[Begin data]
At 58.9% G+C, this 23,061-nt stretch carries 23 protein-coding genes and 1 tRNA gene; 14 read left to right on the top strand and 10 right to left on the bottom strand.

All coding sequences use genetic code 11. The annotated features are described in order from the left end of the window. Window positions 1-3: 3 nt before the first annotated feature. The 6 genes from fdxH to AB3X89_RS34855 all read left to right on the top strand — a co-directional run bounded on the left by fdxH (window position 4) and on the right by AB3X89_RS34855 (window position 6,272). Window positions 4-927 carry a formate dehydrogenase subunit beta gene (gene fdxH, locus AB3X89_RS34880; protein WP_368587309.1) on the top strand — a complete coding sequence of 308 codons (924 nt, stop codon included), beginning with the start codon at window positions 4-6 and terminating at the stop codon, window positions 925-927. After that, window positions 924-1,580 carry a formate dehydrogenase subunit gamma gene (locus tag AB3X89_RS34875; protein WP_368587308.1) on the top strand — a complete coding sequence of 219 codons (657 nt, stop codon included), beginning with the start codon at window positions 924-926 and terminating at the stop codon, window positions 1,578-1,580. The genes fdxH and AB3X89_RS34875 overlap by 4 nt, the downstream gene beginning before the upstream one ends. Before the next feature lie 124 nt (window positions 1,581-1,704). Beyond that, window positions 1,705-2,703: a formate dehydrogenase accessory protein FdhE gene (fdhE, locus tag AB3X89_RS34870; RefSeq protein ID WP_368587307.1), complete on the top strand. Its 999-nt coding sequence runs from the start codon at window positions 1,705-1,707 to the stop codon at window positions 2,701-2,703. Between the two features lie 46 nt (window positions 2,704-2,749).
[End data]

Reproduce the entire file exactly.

At 58.9% G+C, this 23,061-nt stretch carries 23 protein-coding genes and 1 tRNA gene; 14 read left to right on the top strand and 10 right to left on the bottom strand.

All coding sequences use genetic code 11. The annotated features are described in order from the left end of the window. Window positions 1-3: 3 nt before the first annotated feature. The 6 genes from fdxH to AB3X89_RS34855 all read left to right on the top strand — a co-directional run bounded on the left by fdxH (window position 4) and on the right by AB3X89_RS34855 (window position 6,272). Window positions 4-927 carry a formate dehydrogenase subunit beta gene (gene fdxH, locus AB3X89_RS34880; protein WP_368587309.1) on the top strand — a complete coding sequence of 308 codons (924 nt, stop codon included), beginning with the start codon at window positions 4-6 and terminating at the stop codon, window positions 925-927. After that, window positions 924-1,580 carry a formate dehydrogenase subunit gamma gene (locus tag AB3X89_RS34875; protein WP_368587308.1) on the top strand — a complete coding sequence of 219 codons (657 nt, stop codon included), beginning with the start codon at window positions 924-926 and terminating at the stop codon, window positions 1,578-1,580. The genes fdxH and AB3X89_RS34875 overlap by 4 nt, the downstream gene beginning before the upstream one ends. Before the next feature lie 124 nt (window positions 1,581-1,704). Beyond that, window positions 1,705-2,703: a formate dehydrogenase accessory protein FdhE gene (fdhE, locus tag AB3X89_RS34870; RefSeq protein ID WP_368587307.1), complete on the top strand. Its 999-nt coding sequence runs from the start codon at window positions 1,705-1,707 to the stop codon at window positions 2,701-2,703. Between the two features lie 46 nt (window positions 2,704-2,749).